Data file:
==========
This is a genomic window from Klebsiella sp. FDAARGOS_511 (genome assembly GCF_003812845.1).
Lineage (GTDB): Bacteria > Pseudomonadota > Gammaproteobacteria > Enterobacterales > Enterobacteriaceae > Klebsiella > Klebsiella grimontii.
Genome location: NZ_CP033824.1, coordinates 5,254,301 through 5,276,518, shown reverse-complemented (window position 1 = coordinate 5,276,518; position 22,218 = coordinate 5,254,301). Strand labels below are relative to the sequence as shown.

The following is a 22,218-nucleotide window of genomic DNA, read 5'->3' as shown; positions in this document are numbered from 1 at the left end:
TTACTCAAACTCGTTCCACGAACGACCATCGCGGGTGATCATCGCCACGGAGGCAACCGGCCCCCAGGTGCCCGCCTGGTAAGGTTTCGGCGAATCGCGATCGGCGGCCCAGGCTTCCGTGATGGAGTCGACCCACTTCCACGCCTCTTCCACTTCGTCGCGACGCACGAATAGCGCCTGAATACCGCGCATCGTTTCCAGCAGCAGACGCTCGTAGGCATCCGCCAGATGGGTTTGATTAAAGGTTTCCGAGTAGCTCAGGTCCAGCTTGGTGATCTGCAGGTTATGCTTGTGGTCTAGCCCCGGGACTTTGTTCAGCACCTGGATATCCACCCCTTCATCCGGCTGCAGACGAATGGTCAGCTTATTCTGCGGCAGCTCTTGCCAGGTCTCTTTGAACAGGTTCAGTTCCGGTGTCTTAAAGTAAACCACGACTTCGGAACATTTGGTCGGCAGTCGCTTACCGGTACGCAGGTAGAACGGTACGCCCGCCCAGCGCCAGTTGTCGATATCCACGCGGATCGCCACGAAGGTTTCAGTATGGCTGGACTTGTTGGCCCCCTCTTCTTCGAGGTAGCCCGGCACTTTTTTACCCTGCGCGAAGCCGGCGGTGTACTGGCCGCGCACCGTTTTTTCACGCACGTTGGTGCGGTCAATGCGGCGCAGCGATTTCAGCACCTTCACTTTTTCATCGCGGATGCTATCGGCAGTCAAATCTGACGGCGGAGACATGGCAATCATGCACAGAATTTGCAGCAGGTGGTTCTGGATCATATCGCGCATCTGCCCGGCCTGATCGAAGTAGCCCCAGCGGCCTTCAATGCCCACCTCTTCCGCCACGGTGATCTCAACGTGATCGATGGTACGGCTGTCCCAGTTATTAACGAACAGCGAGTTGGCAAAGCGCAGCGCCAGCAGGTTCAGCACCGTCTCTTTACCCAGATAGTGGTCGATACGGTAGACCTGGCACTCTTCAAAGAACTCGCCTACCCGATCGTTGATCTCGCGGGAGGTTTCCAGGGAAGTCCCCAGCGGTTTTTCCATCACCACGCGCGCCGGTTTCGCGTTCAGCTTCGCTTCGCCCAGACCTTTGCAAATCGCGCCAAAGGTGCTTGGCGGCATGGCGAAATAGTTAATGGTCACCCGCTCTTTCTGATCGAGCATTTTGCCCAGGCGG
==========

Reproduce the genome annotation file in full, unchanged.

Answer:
This is a genomic window from Klebsiella sp. FDAARGOS_511 (genome assembly GCF_003812845.1).
Lineage (GTDB): Bacteria > Pseudomonadota > Gammaproteobacteria > Enterobacterales > Enterobacteriaceae > Klebsiella > Klebsiella grimontii.
Genome location: NZ_CP033824.1, coordinates 5,254,301 through 5,276,518, shown reverse-complemented (window position 1 = coordinate 5,276,518; position 22,218 = coordinate 5,254,301). Strand labels below are relative to the sequence as shown.

The following is a 22,218-nucleotide window of genomic DNA, read 5'->3' as shown; positions in this document are numbered from 1 at the left end:
TTACTCAAACTCGTTCCACGAACGACCATCGCGGGTGATCATCGCCACGGAGGCAACCGGCCCCCAGGTGCCCGCCTGGTAAGGTTTCGGCGAATCGCGATCGGCGGCCCAGGCTTCCGTGATGGAGTCGACCCACTTCCACGCCTCTTCCACTTCGTCGCGACGCACGAATAGCGCCTGAATACCGCGCATCGTTTCCAGCAGCAGACGCTCGTAGGCATCCGCCAGATGGGTTTGATTAAAGGTTTCCGAGTAGCTCAGGTCCAGCTTGGTGATCTGCAGGTTATGCTTGTGGTCTAGCCCCGGGACTTTGTTCAGCACCTGGATATCCACCCCTTCATCCGGCTGCAGACGAATGGTCAGCTTATTCTGCGGCAGCTCTTGCCAGGTCTCTTTGAACAGGTTCAGTTCCGGTGTCTTAAAGTAAACCACGACTTCGGAACATTTGGTCGGCAGTCGCTTACCGGTACGCAGGTAGAACGGTACGCCCGCCCAGCGCCAGTTGTCGATATCCACGCGGATCGCCACGAAGGTTTCAGTATGGCTGGACTTGTTGGCCCCCTCTTCTTCGAGGTAGCCCGGCACTTTTTTACCCTGCGCGAAGCCGGCGGTGTACTGGCCGCGCACCGTTTTTTCACGCACGTTGGTGCGGTCAATGCGGCGCAGCGATTTCAGCACCTTCACTTTTTCATCGCGGATGCTATCGGCAGTCAAATCTGACGGCGGAGACATGGCAATCATGCACAGAATTTGCAGCAGGTGGTTCTGGATCATATCGCGCATCTGCCCGGCCTGATCGAAGTAGCCCCAGCGGCCTTCAATGCCCACCTCTTCCGCCACGGTGATCTCAACGTGATCGATGGTACGGCTGTCCCAGTTATTAACGAACAGCGAGTTGGCAAAGCGCAGCGCCAGCAGGTTCAGCACCGTCTCTTTACCCAGATAGTGGTCGATACGGTAGACCTGGCACTCTTCAAAGAACTCGCCTACCCGATCGTTGATCTCGCGGGAGGTTTCCAGGGAAGTCCCCAGCGGTTTTTCCATCACCACGCGCGCCGGTTTCGCGTTCAGCTTCGCTTCGCCCAGACCTTTGCAAATCGCGCCAAAGGTGCTTGGCGGCATGGCGAAATAGTTAATGGTCACCCGCTCTTTCTGATCGAGCATTTTGCCCAGGCGG